This did not deter the arresting officers as they quickly got them into the car they were to use for the transport of the chimp and into another car that brought in the gendarmes. Shortly after the arrest the Kadey Divisional Delegate of Forestry and Wildlife, BangyaDieudonne explained that ‘It is a chimpanzee that had been captured by someone and kept for a long time in detention and he was preparing to go and sell the animal somewhere”. The operation was carried out with the technical assistance of The Last Great Ape Operation (LAGA)

Ebolowa: Two ivory traffickers arrested

Ebolowa ivory traffickers arrested
Two people were arrested in Ebolowa during a crackdown carried out in Ebolowa by the South Regional Delegation of Forestry and wildlife. The first suspect, a 50-year-old man was arrested as he attempted to sell two elephant tusks that had been carved into art objects alongside several other ivory statuettes. Investigations by law enforcement officials continued when they realized that he was not alone in the deal. This enabled the arrest of a second suspect, a 61-year- old man who is considered to be the supplier of raw ivory tusks to the first trafficker who is also a carver.
                The arrests that were carried out with the gendarmerie is the fourth operation involving traffickers of carved ivory, that has been done by wildlife officials within two weeks in different towns including Dschang, Melong and Yaounde.  The operations fall within the framework of government’s drive to track and arrest traffickers of protected wildlife species within the country and this is done with technical assistance from The Last Great Ape Organisation (LAGA).
                The two suspects have a long standing relationship in trafficking and have been collaborating to successfully grow a flourishing ivory business according to prior investigations. One of the traffickers owns a restaurant where they receive clients including traffickers for business discussions and curiously enough at the time of his arrest, an ivory statuette was visible in the restaurant. This may have served as an ad slot for the traffickers or a lead to inform potential traffickers of  another business ongoing at the restaurant. Sources contacted that spoke on condition of anonymity were baffled at such a high level of exposure without taking necessary concealment measures known to be of prime importance to ivory traffickers. The relationship had been very fruitful up to their arrest the same sources say.
                They two are presently held in custody in Ebolowa  and the first hearing of the case took place at the Court of First Instance on November 15, 2016 with both suspects present in court. The magistrate handling the matter adjourned to November 22, 2016. If found guilty they both face up to 3 years imprisonment and or a fine of up to 10 million francs. The 1994 wildlife law governing the sector stipulates that if found in possession of a part of a protected wildlife species you are presumed to have killed the animal. The legal department is playing a major role in the prosecution of wildlife cases in the country and the judiciary in Ebolowa has been collaborating in the effective arrest and prosecution of the suspected ivory traffickers.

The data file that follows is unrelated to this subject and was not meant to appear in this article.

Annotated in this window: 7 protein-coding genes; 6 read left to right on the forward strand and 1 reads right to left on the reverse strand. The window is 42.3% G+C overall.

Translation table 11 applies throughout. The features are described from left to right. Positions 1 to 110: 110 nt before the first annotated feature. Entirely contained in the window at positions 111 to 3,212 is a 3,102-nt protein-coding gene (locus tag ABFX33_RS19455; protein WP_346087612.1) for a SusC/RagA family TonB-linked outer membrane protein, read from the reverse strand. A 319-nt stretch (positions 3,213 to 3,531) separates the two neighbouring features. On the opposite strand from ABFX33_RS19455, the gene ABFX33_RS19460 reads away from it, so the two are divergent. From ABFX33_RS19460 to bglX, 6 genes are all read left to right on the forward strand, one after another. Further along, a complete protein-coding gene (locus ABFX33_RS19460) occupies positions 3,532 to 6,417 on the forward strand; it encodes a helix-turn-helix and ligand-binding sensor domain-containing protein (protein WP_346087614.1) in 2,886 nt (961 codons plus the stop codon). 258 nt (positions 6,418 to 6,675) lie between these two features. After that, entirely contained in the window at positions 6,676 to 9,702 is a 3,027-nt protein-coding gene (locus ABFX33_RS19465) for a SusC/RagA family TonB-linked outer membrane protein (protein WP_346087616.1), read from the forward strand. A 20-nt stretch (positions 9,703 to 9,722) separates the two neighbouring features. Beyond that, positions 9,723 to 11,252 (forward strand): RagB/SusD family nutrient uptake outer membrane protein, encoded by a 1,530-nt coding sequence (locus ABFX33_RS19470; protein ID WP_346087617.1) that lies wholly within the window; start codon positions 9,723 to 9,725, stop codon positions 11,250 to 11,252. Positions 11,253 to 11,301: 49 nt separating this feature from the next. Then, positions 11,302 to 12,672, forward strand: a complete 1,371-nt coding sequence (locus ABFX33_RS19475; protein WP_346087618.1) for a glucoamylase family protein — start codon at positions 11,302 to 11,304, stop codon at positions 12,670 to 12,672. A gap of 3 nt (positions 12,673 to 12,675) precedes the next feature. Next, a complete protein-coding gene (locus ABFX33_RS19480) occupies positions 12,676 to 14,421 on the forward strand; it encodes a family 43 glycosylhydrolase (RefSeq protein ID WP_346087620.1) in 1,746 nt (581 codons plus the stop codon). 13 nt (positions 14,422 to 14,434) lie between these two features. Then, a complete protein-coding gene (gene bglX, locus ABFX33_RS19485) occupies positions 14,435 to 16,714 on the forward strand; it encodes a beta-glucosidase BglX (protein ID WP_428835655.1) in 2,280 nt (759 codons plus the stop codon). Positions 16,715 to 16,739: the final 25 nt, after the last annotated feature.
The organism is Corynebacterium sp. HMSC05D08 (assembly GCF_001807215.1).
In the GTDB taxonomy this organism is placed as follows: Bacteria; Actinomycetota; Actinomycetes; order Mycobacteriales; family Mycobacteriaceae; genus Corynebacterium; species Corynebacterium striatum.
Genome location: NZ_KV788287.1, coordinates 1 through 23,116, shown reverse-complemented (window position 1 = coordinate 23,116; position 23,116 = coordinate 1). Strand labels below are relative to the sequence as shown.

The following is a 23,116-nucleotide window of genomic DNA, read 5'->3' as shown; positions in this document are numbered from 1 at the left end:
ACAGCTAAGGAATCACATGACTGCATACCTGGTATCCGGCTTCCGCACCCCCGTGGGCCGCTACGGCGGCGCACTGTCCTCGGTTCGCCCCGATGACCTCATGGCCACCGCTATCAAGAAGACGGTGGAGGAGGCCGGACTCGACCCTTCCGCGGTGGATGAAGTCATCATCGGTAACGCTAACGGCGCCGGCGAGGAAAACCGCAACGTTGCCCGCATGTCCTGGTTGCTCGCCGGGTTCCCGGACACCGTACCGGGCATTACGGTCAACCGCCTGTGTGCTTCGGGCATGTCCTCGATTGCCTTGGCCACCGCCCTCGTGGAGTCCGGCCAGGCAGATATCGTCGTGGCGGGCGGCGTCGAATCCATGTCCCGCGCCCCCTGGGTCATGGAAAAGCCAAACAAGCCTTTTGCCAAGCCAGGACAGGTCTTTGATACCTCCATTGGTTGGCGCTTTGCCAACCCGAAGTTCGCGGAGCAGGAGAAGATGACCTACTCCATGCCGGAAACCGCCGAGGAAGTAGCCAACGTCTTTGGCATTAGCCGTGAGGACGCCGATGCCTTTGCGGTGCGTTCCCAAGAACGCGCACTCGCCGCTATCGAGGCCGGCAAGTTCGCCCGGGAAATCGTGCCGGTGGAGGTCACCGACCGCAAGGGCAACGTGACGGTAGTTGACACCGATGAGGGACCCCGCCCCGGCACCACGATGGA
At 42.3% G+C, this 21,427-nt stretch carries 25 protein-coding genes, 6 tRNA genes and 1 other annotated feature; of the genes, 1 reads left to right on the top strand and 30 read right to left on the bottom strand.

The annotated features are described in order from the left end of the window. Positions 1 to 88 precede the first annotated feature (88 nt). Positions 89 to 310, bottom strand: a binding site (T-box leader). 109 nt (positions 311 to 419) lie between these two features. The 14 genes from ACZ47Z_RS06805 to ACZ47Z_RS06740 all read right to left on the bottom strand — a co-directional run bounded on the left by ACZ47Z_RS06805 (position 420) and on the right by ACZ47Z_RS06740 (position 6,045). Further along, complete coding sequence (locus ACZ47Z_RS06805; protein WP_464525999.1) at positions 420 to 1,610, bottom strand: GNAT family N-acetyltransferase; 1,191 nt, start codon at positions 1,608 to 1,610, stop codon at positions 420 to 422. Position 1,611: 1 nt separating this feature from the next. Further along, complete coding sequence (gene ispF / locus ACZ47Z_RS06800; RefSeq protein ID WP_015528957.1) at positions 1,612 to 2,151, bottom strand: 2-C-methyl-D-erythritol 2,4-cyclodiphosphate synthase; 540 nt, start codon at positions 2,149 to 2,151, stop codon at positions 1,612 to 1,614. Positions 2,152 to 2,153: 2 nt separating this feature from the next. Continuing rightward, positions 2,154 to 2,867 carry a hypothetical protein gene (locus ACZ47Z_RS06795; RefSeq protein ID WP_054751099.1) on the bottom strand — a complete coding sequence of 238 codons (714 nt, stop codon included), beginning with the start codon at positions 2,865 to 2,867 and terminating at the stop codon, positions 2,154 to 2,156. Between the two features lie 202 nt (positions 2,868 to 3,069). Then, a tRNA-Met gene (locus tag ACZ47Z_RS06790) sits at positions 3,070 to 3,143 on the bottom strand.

Acknowledgement for Best Practices:

Kumbo Council wins 2nd Feicom award in row
By Njodzefe Nestor
Mayor NjongFonyuyDonatus of Kumbo
Kumbo Council in Bui division of the North West region has again emerged victorious at The Special Council Support Fund for Mutual Assistance, FEICOM, National Award for Councils’ Local Development Best Practices.
                She won the second edition of the Regional Prize for Northwest launched in partnership with the United Nations Human Settlements Programme, UN-HABITAT, worth FCFA 2 million after presenting ‘The Mayor’s Day Program’ as a best practice.
                During the maiden edition of the award in 2012, kumbo council emerged victorious with ‘The One Child-One Tree’ Project.
According to the specifications of the award a project will be identified worth that amount, which FEICOM will subsequently finance. It is worth mentioning that funds from the previous edition were used by Kumbo Council to supply 60 benches, the head teacher’s table, chair and cupboard of Government Practicing School Kiyan-Kumbo.

Buea hosts workshop on peace preservation

By Boris Esono in Buea
Officials pose with participants
The campus of the Pan African Institute for Development, PAID-WA, Buea on Thursday 17 November 2016, hosted a 3-day training workshop on “Citizenship and the Preservation of Peace”. Organized by the Yaoundé Institute of Citizenship and Politics in collaboration with the Africa Network against Illiteracy and Human Rights Abuse, ANICHRA
                Speaking during the event, the Executive Director of ANICHRA, Dr. WilibroadDze-Ngwa enjoined participants to be propagandists of the virtues of peace and the love for ones country as the hallmarks of the exemplary citizen.
                “The success of this seminar cannot be determined immediately; it is only when the participants would return to their various communities and institute what they learned here that we would have achieved our goal,” Dr. Dze-Ngwa opined.